Real-life Pokemon Go scavenger hunt draws a crowd on first day

[Editor’s Note: Post originally appeared on SILive.com, where I was a breaking news intern from Jan. to Aug. ’16.]

“Gotta catch ’em all” took on a new meaning Saturday as curious Staten Islanders scattered throughout the borough to find real-life Pokemon figurines and win prizes.

Michael Perina, owner of Assembyl 3D Printing in Stapleton, came up with the idea for the scavenger hunt to capitalize on the game’s popularity. He created 500 plastic figurines based on the characters — including Charmander, Squirtle and Bulbasaur — and hid them near the highly popular Pokemon Go game’s “Pokestops.”

If a player finds one of the figurines, they can cash them in at a local business, a pizzeria or store, for instance.

Andrew Palma, 12; his brother, Thomas, 10, and Nicholas Colandrea, 10, were among those hunting for Pokemon — both the figurines and the digital ones — at Willowbrook Park on Saturday morning.

“There are three Pikachus nearby!” Andrew exclaimed when he turned on the app on his phone. “We have to go find all three of these.”

The boys said they found out about the augmented reality game from family and friends, and their parents convinced them to participate in the scavenger hunt.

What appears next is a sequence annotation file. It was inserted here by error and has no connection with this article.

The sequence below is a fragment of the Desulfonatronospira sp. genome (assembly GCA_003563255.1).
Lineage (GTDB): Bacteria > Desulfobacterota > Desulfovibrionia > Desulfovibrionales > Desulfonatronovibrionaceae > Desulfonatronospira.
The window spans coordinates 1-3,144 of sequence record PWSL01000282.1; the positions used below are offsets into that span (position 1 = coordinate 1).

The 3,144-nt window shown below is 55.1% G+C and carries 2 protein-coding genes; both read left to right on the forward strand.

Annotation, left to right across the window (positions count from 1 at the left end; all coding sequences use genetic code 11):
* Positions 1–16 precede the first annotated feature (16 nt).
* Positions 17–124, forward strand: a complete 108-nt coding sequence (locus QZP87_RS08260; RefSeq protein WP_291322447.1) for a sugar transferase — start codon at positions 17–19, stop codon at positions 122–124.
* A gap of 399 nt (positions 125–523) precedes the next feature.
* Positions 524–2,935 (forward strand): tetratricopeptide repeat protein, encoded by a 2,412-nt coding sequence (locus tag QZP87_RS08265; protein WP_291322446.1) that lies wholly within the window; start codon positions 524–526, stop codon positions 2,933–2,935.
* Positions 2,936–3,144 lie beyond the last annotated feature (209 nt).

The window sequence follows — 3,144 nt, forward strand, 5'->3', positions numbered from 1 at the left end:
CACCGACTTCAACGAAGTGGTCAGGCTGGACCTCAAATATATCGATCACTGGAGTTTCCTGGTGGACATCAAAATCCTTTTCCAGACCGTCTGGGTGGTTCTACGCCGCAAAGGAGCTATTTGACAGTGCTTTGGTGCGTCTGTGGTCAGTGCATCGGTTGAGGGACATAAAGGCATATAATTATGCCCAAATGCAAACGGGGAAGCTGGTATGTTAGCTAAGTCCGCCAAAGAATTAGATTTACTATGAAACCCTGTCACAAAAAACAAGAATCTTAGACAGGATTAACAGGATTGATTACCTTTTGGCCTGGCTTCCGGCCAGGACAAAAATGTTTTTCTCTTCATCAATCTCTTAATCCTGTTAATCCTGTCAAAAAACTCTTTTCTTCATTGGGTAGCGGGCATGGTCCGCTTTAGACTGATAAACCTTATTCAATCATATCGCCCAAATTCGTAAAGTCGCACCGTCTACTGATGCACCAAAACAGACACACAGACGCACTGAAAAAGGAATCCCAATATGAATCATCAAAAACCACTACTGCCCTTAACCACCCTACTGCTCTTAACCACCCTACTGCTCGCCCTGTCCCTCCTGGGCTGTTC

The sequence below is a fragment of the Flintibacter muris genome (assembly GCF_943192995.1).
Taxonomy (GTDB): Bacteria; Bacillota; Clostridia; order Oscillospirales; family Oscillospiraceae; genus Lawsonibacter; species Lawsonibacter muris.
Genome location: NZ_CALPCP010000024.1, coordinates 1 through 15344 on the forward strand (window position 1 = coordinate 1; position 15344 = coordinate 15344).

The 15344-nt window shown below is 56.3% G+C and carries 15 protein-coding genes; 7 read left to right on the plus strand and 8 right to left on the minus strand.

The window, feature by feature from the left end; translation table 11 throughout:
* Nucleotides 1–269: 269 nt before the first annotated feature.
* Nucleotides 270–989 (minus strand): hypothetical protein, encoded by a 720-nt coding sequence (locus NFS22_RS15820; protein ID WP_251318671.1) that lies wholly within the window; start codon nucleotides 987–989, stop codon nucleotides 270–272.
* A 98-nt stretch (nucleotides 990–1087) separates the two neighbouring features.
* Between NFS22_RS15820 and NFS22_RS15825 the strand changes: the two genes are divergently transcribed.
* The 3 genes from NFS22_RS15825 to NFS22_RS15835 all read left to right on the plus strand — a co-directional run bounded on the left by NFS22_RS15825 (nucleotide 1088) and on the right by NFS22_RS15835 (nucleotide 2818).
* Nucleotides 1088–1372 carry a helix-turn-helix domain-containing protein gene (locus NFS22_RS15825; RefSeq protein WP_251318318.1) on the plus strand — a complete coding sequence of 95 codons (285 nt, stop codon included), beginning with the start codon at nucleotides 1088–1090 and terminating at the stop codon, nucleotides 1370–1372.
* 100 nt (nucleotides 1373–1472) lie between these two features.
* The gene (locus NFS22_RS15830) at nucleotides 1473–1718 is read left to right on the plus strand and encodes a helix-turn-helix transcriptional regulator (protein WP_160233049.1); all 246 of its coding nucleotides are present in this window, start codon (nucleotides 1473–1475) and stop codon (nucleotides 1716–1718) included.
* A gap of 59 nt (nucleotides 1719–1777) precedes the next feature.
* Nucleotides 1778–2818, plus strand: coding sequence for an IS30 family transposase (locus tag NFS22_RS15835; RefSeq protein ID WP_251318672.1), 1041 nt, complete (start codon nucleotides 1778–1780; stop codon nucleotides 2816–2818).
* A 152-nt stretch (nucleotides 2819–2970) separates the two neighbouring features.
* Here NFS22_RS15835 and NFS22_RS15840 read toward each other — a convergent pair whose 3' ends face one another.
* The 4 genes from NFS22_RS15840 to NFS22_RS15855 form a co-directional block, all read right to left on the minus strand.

“I didn’t even know [Pokemon has] been around for a longtime,” said Nicholas’ mother, Danielle Colandera. “But I think it’s a great that it’s getting kids to exercise, because we go out every night now.”

“It’s a phenomenon,” Andrew and Thomas’ mother, Andrea, said of the Pokemon Go experience.

Of the Pokemon they’ve caught so far, Andrew said his favorite is Snorlax while Thomas and Nicholas said they prefer Pikachu.

Perina said his scavenger hunt got off to a good start Saturday after initial concerns that people might not be able to find the figurines he hid.

“I went out to scout and started running into people everywhere; it’s really cool,” he said. “It’s a lot more people than I expected to play.”

The hunt continues until all of the figurines have been found, but Perina said he may add more based on its popularity. More details will be announced on the scavenger hunt’s Facebook page.

“I’ve never ever seen so many people infatuated like this before,” Perina said of the Pokemon Go phenomenon. “Even though they still have a phone attached to their hands, they’re outdoors.”